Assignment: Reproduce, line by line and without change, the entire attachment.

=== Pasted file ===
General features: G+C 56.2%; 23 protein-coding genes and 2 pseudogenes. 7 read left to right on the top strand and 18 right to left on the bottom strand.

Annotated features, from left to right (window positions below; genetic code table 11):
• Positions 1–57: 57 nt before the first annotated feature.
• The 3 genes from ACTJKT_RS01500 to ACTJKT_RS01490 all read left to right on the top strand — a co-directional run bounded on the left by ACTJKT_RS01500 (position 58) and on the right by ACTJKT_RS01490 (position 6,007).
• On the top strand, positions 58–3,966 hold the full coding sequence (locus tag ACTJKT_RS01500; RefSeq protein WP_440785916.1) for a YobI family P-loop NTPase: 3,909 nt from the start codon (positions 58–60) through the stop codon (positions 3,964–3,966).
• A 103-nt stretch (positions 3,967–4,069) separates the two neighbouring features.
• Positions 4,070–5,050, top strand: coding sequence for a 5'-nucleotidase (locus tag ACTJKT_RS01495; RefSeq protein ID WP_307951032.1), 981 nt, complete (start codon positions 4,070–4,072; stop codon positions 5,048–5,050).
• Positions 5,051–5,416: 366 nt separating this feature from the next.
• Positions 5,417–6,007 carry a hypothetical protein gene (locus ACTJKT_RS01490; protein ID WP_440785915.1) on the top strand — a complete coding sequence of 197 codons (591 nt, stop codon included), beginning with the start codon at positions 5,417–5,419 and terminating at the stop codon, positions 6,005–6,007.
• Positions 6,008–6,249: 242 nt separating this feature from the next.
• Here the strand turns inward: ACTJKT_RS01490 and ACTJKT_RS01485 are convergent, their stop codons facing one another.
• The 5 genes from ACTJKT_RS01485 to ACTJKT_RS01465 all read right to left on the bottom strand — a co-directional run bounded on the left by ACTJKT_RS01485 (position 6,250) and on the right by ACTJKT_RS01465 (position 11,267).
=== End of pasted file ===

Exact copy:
General features: G+C 56.2%; 23 protein-coding genes and 2 pseudogenes. 7 read left to right on the top strand and 18 right to left on the bottom strand.

Annotated features, from left to right (window positions below; genetic code table 11):
• Positions 1–57: 57 nt before the first annotated feature.
• The 3 genes from ACTJKT_RS01500 to ACTJKT_RS01490 all read left to right on the top strand — a co-directional run bounded on the left by ACTJKT_RS01500 (position 58) and on the right by ACTJKT_RS01490 (position 6,007).
• On the top strand, positions 58–3,966 hold the full coding sequence (locus tag ACTJKT_RS01500; RefSeq protein WP_440785916.1) for a YobI family P-loop NTPase: 3,909 nt from the start codon (positions 58–60) through the stop codon (positions 3,964–3,966).
• A 103-nt stretch (positions 3,967–4,069) separates the two neighbouring features.
• Positions 4,070–5,050, top strand: coding sequence for a 5'-nucleotidase (locus tag ACTJKT_RS01495; RefSeq protein ID WP_307951032.1), 981 nt, complete (start codon positions 4,070–4,072; stop codon positions 5,048–5,050).
• Positions 5,051–5,416: 366 nt separating this feature from the next.
• Positions 5,417–6,007 carry a hypothetical protein gene (locus ACTJKT_RS01490; protein ID WP_440785915.1) on the top strand — a complete coding sequence of 197 codons (591 nt, stop codon included), beginning with the start codon at positions 5,417–5,419 and terminating at the stop codon, positions 6,005–6,007.
• Positions 6,008–6,249: 242 nt separating this feature from the next.
• Here the strand turns inward: ACTJKT_RS01490 and ACTJKT_RS01485 are convergent, their stop codons facing one another.
• The 5 genes from ACTJKT_RS01485 to ACTJKT_RS01465 all read right to left on the bottom strand — a co-directional run bounded on the left by ACTJKT_RS01485 (position 6,250) and on the right by ACTJKT_RS01465 (position 11,267).